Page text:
Part two of Mitch’s complete trailer rebuildPRODUCTS REQUIRED
Time to get messy – grab some disposable gloves and marine-based bearing grease. To pack bearings, wipe a good dollop of grease into the palm of one hand. With the other free hand, use a rolling motion to squeeze the grease through the bearing rollers. You want to see grease being pushed all the way through – do this to the inner and outer bearing.
After many years spent up and down the boat ramp, the hubs and bearings on the trailer can start to get a tad neglected. Despite being one of the easiest parts to replace for any DIY bloke, it can be a complete deal-breaker.
|As seen in Modern Boating Magazine
(to see the magazine article please click the picture)
With the leftover grease in the palm of your hand, wipe all bearing surfaces on the axle, threads and inner and outer race.
The last stage of the hub is the dust cap. No need to panel beat this into place – just a light tap around the edge and it will fall into place.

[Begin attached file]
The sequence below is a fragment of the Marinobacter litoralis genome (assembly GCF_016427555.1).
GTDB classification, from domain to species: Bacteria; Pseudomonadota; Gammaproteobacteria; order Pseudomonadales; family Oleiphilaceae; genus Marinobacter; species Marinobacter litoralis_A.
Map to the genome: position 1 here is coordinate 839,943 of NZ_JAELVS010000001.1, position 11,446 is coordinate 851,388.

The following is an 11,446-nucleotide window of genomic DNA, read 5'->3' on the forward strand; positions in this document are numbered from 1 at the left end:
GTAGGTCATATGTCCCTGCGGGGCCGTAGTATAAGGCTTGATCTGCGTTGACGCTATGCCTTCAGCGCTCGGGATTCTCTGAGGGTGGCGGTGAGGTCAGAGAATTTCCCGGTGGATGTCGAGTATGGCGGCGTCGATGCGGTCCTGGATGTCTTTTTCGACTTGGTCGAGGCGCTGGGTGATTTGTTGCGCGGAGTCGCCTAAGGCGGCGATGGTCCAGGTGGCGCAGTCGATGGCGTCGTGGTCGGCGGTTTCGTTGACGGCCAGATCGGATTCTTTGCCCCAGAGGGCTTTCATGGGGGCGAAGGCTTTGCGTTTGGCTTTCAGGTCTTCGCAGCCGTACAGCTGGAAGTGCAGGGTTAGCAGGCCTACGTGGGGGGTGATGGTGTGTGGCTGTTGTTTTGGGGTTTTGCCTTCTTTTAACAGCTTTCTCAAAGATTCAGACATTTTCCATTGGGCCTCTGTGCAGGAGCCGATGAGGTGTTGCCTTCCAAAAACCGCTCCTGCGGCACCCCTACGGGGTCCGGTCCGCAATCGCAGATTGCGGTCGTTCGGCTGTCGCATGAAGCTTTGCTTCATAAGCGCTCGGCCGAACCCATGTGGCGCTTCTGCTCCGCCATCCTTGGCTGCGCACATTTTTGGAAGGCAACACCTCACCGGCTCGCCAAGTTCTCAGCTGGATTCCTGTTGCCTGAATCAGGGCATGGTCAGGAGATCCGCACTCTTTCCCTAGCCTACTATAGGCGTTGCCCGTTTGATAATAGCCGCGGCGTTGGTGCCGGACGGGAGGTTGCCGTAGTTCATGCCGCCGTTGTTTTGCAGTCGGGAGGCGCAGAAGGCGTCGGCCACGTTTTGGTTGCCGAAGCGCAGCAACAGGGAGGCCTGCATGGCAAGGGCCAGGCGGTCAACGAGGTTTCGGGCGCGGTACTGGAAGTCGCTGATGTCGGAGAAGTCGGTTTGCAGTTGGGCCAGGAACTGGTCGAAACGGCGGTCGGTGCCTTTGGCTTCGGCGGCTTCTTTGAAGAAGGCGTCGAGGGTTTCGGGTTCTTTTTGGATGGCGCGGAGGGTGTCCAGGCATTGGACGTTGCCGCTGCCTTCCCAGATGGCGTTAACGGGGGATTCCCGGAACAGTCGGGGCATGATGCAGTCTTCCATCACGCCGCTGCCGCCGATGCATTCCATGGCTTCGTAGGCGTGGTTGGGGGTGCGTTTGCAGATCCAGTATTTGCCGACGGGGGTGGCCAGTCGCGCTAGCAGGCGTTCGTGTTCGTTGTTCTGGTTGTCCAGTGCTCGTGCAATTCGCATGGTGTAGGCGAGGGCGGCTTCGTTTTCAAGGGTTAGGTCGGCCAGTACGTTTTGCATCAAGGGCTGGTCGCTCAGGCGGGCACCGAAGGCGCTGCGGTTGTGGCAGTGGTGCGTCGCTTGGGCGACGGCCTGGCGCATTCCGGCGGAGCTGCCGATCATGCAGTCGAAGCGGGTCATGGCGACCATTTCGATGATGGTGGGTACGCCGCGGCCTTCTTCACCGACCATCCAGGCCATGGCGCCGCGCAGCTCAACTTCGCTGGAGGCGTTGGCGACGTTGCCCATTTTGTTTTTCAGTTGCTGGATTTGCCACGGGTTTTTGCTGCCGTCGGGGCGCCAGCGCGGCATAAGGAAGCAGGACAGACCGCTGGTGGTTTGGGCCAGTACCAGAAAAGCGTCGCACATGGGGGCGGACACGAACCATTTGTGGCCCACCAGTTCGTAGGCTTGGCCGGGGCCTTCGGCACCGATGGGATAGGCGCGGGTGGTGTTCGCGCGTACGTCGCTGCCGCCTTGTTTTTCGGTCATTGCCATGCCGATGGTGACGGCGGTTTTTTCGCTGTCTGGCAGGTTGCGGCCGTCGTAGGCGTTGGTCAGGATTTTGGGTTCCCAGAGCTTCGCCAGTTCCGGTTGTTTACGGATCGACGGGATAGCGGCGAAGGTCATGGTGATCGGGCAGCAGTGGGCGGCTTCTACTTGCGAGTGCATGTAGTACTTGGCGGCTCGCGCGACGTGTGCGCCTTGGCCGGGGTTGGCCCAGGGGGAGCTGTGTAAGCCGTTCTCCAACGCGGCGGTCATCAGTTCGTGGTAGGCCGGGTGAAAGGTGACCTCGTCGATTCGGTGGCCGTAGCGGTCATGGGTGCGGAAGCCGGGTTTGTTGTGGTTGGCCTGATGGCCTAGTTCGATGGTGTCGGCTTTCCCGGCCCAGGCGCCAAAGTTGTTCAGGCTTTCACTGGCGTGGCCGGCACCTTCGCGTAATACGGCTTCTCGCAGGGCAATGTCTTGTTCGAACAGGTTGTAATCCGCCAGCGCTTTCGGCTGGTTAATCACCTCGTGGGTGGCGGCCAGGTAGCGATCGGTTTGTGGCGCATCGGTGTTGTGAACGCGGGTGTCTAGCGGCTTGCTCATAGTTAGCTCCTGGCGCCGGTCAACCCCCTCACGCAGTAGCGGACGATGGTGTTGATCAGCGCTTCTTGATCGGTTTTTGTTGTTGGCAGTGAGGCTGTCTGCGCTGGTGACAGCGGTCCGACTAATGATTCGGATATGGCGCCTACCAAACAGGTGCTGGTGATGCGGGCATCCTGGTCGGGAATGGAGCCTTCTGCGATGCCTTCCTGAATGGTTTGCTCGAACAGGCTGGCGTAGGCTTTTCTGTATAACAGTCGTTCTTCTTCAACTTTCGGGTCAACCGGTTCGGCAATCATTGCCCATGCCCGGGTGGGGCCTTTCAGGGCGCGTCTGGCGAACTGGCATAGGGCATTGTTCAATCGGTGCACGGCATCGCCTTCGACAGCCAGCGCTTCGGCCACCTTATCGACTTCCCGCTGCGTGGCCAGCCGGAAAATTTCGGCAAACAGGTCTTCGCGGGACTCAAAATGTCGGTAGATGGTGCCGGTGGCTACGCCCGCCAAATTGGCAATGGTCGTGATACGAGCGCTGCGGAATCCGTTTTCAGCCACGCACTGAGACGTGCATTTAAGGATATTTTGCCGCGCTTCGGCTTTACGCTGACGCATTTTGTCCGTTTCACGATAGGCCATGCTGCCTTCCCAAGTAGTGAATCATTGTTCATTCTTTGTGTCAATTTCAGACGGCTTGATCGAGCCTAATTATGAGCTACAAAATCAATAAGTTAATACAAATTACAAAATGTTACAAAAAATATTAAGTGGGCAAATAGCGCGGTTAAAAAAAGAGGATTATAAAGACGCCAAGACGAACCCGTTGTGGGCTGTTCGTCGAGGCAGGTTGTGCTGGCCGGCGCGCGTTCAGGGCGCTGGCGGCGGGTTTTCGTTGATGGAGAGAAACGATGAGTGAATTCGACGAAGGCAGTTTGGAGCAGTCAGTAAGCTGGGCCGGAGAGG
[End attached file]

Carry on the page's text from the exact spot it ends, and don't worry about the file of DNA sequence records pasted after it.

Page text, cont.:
Fit the ARK dust cap before tapping into place.
There are so many tyres out on the market these days, but it’s worth investing some coin on decent tread as it’s the only thing that keeps your trailer on the road. I went for a larger diameter to give me some more clearance when off the beaten track.
Once you have packed all bearings with grease, it’s time to assemble the hub. Place the inner bearings in first (the bearings will only go in one way), followed by the waterproof rubber seal then simply turn over and put the outer bearing in.
Slide the complete hub straight onto the axle; try not to damage any of the bearing surfaces as you will reduce the life of the hub. Tighten the nut all the way up to seat the bearings, then back it off about a quarter of a turn – you want to achieve no play. Once split-pinned, pack with grease so water can’t seep into the hub. This means more time fishing and less time on the side of the road.
This piece of the kit is one of the best inventions out there, it’s known as the Trailer Rescue Kit. The hub saver comes as a complete hub on an extension bar so that you can mount your spare wheel onto it. The extension bar is held into place with two U-bolts and a set of lock nuts. So if your bearings let go simply, slide on a complete hub – just keep in mind that you will need a spare split pin handy.
>>>READ PART 3 >>>